Germany’s steel scrap recyclers have expressed their desire to keep accrued scrap within the borders of the EU, and are seeking solutions for a circular economy at the European Commission level.
The EU produces more steel scrap than it recycles, with some 20 million tonnes/year exported. This essentially goes against the idea of avoiding transport in the interest of climate protection, says German steel recyclers federation BDSV.
In the first half of 2020, Germany’s exports of steel scrap totalled 3.84 million tonnes, which was -14.5% less on-year. The main target countries were the Netherlands, Italy, Belgium, Luxembourg and Turkey. It is likely that much of the volume sent to Belgium and the Netherlands eventually ended up in deep-sea markets like Turkey. Shipments to Italy and Luxembourg dropped significantly, Kallanish learns from BDSV statistics.
Imports of scrap into Germany totalled 1.54mt, down -17.1% on-year, and came mainly from Czech Republic, Poland, the Netherlands and France. Notable deviations from the first half of 2019 occurred with the Netherlands (-41.5%) and Poland (+10.7%).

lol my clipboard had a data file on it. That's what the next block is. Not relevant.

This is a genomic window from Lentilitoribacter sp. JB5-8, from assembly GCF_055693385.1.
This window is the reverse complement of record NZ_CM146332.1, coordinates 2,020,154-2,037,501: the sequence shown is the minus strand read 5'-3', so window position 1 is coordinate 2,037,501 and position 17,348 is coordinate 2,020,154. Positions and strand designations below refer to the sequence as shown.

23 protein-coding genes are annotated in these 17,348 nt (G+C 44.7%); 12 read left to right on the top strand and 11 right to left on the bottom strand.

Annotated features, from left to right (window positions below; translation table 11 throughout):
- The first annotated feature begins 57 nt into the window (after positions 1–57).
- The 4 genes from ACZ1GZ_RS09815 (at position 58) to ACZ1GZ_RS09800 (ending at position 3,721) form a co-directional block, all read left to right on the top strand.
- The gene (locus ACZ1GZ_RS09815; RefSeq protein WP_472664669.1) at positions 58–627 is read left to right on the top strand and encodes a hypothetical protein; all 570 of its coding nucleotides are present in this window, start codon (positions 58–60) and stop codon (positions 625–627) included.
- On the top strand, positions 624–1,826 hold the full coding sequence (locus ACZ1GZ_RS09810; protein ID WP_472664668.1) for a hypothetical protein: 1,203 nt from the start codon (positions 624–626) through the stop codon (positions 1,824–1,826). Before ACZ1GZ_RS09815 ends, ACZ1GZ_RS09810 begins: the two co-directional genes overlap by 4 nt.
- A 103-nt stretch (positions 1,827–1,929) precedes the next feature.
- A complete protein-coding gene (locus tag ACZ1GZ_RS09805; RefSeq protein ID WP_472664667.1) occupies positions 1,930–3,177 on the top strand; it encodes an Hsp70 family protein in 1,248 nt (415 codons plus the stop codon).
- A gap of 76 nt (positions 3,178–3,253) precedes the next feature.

In terms of prices, BDSV notes that fluctuations this year were comparably minor, with notations for new arisings sort 2/8 at between €196/tonne ($233) and €230/t. Meanwhile, 2019 had seen a range of between €170 and €256.
A BDSV sentiment poll shows that members this year have been more optimistic about business and more willing to invest and to hire staff than in 2019. Although more than half of the companies have operated on reduced hours, at least temporarily, after the outbreak of Covid-19, none had to close, and only 15% laid off personnel.